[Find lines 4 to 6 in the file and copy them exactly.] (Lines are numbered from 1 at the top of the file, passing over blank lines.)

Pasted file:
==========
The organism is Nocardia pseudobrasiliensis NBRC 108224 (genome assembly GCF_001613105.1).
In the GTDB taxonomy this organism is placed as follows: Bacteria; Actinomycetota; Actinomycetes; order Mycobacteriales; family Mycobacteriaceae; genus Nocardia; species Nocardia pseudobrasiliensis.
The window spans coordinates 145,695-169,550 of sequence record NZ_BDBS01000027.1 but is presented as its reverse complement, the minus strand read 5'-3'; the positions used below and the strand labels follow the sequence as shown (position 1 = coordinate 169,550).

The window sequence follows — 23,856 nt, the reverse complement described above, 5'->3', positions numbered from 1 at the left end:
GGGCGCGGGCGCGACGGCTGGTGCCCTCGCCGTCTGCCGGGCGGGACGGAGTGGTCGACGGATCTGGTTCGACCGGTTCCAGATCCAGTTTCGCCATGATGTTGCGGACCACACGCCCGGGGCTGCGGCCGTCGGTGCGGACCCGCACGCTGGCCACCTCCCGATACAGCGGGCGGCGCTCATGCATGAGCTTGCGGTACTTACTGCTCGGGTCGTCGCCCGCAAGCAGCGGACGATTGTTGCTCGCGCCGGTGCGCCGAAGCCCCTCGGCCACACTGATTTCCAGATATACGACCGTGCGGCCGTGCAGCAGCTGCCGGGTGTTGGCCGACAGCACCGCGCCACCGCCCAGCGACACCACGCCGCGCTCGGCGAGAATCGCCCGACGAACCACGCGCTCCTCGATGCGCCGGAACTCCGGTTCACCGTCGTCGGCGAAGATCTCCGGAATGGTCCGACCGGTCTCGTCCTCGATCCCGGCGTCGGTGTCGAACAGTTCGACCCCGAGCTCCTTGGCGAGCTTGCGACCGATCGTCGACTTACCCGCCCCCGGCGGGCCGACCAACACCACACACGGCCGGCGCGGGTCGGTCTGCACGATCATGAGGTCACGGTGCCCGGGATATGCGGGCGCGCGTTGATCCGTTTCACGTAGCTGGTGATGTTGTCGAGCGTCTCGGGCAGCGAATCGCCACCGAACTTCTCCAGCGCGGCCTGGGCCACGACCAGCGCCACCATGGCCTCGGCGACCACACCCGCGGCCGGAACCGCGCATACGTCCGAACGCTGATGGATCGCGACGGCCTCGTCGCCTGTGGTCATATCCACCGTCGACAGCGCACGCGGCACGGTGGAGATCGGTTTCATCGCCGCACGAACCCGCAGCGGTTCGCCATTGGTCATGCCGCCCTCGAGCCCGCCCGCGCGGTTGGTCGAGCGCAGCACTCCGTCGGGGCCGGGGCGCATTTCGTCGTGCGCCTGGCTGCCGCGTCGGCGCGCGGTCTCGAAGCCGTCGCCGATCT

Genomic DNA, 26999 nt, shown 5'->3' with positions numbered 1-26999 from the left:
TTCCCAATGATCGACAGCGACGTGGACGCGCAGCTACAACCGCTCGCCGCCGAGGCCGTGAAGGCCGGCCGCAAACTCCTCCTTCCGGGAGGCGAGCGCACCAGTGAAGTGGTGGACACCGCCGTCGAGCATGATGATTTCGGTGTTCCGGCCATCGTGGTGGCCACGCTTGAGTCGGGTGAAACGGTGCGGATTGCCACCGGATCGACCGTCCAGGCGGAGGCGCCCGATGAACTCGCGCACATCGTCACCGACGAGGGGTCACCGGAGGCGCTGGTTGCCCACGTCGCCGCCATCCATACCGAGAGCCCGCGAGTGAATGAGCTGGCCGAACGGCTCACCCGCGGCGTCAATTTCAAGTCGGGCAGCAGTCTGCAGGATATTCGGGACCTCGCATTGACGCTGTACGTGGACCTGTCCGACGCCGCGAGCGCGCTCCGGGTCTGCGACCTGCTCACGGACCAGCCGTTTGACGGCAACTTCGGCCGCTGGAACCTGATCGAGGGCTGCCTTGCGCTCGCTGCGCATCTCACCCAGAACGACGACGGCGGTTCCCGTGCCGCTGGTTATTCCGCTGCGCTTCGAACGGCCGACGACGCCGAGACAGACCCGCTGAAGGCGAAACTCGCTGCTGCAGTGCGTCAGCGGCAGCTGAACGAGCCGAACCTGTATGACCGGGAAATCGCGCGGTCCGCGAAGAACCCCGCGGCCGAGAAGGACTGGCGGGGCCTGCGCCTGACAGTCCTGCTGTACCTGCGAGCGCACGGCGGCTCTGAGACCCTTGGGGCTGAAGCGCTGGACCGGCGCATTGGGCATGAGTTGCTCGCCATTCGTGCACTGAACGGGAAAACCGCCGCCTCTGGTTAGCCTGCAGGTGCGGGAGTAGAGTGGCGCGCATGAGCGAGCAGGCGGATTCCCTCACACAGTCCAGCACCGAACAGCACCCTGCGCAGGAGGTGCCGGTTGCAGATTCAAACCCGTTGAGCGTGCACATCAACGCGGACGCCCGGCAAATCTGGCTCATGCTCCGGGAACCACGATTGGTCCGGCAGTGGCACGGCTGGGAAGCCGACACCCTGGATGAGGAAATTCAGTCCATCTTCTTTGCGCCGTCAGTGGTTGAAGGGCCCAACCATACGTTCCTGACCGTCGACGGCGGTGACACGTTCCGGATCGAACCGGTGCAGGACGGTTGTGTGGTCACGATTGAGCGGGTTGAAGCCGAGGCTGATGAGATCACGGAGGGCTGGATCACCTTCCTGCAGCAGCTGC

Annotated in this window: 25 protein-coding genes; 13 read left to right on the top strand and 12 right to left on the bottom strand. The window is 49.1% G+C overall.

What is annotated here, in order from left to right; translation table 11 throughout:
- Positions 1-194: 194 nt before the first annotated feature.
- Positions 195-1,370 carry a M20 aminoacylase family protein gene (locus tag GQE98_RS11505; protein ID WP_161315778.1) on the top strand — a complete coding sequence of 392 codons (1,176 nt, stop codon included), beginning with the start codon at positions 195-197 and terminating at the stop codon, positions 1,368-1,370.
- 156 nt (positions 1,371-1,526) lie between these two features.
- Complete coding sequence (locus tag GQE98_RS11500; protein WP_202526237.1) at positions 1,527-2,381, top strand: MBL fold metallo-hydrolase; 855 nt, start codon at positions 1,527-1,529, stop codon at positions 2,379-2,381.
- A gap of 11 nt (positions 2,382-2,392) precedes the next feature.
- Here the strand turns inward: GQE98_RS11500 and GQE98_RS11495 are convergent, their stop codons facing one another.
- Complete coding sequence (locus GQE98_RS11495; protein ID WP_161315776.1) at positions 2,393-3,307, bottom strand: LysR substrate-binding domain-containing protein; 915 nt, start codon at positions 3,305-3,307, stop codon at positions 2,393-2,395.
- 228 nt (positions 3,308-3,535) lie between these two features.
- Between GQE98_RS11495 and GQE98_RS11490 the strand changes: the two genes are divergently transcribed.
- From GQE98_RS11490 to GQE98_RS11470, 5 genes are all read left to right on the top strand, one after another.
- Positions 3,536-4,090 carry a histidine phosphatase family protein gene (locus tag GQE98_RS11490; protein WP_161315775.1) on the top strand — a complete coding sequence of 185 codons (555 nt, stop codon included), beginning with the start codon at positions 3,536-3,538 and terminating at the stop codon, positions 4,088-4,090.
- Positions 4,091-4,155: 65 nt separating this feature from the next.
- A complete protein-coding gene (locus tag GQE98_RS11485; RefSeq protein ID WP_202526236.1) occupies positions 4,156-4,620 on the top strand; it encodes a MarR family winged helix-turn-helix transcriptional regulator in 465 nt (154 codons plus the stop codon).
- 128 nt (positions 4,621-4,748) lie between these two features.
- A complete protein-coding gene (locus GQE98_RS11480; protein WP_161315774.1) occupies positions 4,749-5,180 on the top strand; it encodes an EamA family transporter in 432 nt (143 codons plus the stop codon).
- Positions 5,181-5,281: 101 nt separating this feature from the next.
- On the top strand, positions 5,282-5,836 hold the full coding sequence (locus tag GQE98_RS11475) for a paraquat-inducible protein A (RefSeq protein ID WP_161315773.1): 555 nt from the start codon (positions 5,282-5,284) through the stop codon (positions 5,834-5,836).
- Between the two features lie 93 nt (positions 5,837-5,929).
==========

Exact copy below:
The window sequence follows — 23,856 nt, the reverse complement described above, 5'->3', positions numbered from 1 at the left end:
GGGCGCGGGCGCGACGGCTGGTGCCCTCGCCGTCTGCCGGGCGGGACGGAGTGGTCGACGGATCTGGTTCGACCGGTTCCAGATCCAGTTTCGCCATGATGTTGCGGACCACACGCCCGGGGCTGCGGCCGTCGGTGCGGACCCGCACGCTGGCCACCTCCCGATACAGCGGGCGGCGCTCATGCATGAGCTTGCGGTACTTACTGCTCGGGTCGTCGCCCGCAAGCAGCGGACGATTGTTGCTCGCGCCGGTGCGCCGAAGCCCCTCGGCCACACTGATTTCCAGATATACGACCGTGCGGCCGTGCAGCAGCTGCCGGGTGTTGGCCGACAGCACCGCGCCACCGCCCAGCGACACCACGCCGCGCTCGGCGAGAATCGCCCGACGAACCACGCGCTCCTCGATGCGCCGGAACTCCGGTTCACCGTCGTCGGCGAAGATCTCCGGAATGGTCCGACCGGTCTCGTCCTCGATCCCGGCGTCGGTGTCGAACAGTTCGACCCCGAGCTCCTTGGCGAGCTTGCGACCGATCGTCGACTTACCCGCCCCCGGCGGGCCGACCAACACCACACACGGCCGGCGCGGGTCGGTCTGCACGATCATGAGGTCACGGTGCCCGGGATATGCGGGCGCGCGTTGATCCGTTTCACGTAGCTGGTGATGTTGTCGAGCGTCTCGGGCAGCGAATCGCCACCGAACTTCTCCAGCGCGGCCTGGGCCACGACCAGCGCCACCATGGCCTCGGCGACCACACCCGCGGCCGGAACCGCGCATACGTCCGAACGCTGATGGATCGCGACGGCCTCGTCGCCTGTGGTCATATCCACCGTCGACAGCGCACGCGGCACGGTGGAGATCGGTTTCATCGCCGCACGAACCCGCAGCGGTTCGCCATTGGTCATGCCGCCCTCGAGCCCGCCCGCGCGGTTGGTCGAGCGCAGCACTCCGTCGGGGCCGGGGCGCATTTCGTCGTGCGCCTGGCTGCCGCGTCGGCGCGCGGTCTCGAAGCCGTCGCCGATCT

Genomic DNA, 26999 nt, shown 5'->3' with positions numbered 1-26999 from the left: